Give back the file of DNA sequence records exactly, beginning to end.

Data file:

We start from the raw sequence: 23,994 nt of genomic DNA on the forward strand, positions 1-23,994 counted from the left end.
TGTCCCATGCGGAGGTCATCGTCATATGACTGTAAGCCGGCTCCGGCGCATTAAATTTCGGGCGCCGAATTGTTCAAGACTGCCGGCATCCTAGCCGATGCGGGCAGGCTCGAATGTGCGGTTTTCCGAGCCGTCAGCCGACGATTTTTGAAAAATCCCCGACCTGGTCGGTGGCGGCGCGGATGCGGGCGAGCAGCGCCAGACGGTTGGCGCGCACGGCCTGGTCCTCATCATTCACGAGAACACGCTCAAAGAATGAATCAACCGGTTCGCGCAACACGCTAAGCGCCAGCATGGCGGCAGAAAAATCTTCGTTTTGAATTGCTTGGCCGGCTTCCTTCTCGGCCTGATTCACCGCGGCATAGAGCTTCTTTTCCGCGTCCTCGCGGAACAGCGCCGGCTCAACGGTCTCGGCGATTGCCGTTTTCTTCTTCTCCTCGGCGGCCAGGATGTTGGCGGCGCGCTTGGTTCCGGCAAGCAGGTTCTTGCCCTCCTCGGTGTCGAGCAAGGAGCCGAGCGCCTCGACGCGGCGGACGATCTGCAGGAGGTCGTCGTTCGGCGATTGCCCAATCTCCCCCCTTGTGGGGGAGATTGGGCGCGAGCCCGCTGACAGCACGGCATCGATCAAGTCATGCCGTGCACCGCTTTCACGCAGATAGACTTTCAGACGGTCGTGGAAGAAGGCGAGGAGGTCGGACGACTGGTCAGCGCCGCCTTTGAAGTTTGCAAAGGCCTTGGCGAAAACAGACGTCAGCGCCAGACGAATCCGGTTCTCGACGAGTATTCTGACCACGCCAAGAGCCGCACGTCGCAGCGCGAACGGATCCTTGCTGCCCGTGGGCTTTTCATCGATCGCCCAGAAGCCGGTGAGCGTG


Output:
We start from the raw sequence: 23,994 nt of genomic DNA on the forward strand, positions 1-23,994 counted from the left end.
TGTCCCATGCGGAGGTCATCGTCATATGACTGTAAGCCGGCTCCGGCGCATTAAATTTCGGGCGCCGAATTGTTCAAGACTGCCGGCATCCTAGCCGATGCGGGCAGGCTCGAATGTGCGGTTTTCCGAGCCGTCAGCCGACGATTTTTGAAAAATCCCCGACCTGGTCGGTGGCGGCGCGGATGCGGGCGAGCAGCGCCAGACGGTTGGCGCGCACGGCCTGGTCCTCATCATTCACGAGAACACGCTCAAAGAATGAATCAACCGGTTCGCGCAACACGCTAAGCGCCAGCATGGCGGCAGAAAAATCTTCGTTTTGAATTGCTTGGCCGGCTTCCTTCTCGGCCTGATTCACCGCGGCATAGAGCTTCTTTTCCGCGTCCTCGCGGAACAGCGCCGGCTCAACGGTCTCGGCGATTGCCGTTTTCTTCTTCTCCTCGGCGGCCAGGATGTTGGCGGCGCGCTTGGTTCCGGCAAGCAGGTTCTTGCCCTCCTCGGTGTCGAGCAAGGAGCCGAGCGCCTCGACGCGGCGGACGATCTGCAGGAGGTCGTCGTTCGGCGATTGCCCAATCTCCCCCCTTGTGGGGGAGATTGGGCGCGAGCCCGCTGACAGCACGGCATCGATCAAGTCATGCCGTGCACCGCTTTCACGCAGATAGACTTTCAGACGGTCGTGGAAGAAGGCGAGGAGGTCGGACGACTGGTCAGCGCCGCCTTTGAAGTTTGCAAAGGCCTTGGCGAAAACAGACGTCAGCGCCAGACGAATCCGGTTCTCGACGAGTATTCTGACCACGCCAAGAGCCGCACGTCGCAGCGCGAACGGATCCTTGCTGCCCGTGGGCTTTTCATCGATCGCCCAGAAGCCGGTGAGCGTG